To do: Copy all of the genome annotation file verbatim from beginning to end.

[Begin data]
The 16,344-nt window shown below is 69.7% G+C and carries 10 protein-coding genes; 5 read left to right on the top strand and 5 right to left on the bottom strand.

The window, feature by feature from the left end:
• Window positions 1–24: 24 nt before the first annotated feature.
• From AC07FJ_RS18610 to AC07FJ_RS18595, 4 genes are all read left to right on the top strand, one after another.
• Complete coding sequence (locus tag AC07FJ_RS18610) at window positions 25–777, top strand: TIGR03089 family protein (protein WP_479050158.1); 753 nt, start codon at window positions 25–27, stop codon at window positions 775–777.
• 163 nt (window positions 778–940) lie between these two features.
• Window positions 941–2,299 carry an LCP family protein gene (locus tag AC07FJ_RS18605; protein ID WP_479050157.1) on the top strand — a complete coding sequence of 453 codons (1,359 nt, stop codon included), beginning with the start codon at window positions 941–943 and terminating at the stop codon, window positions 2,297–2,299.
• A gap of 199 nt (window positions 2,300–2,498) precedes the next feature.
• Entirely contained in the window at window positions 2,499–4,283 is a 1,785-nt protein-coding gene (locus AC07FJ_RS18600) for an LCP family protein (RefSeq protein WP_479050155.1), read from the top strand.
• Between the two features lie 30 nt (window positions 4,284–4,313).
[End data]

The 16,344-nt window shown below is 69.7% G+C and carries 10 protein-coding genes; 5 read left to right on the top strand and 5 right to left on the bottom strand.

The window, feature by feature from the left end:
• Window positions 1–24: 24 nt before the first annotated feature.
• From AC07FJ_RS18610 to AC07FJ_RS18595, 4 genes are all read left to right on the top strand, one after another.
• Complete coding sequence (locus tag AC07FJ_RS18610) at window positions 25–777, top strand: TIGR03089 family protein (protein WP_479050158.1); 753 nt, start codon at window positions 25–27, stop codon at window positions 775–777.
• 163 nt (window positions 778–940) lie between these two features.
• Window positions 941–2,299 carry an LCP family protein gene (locus tag AC07FJ_RS18605; protein ID WP_479050157.1) on the top strand — a complete coding sequence of 453 codons (1,359 nt, stop codon included), beginning with the start codon at window positions 941–943 and terminating at the stop codon, window positions 2,297–2,299.
• A gap of 199 nt (window positions 2,300–2,498) precedes the next feature.
• Entirely contained in the window at window positions 2,499–4,283 is a 1,785-nt protein-coding gene (locus AC07FJ_RS18600) for an LCP family protein (RefSeq protein WP_479050155.1), read from the top strand.
• Between the two features lie 30 nt (window positions 4,284–4,313).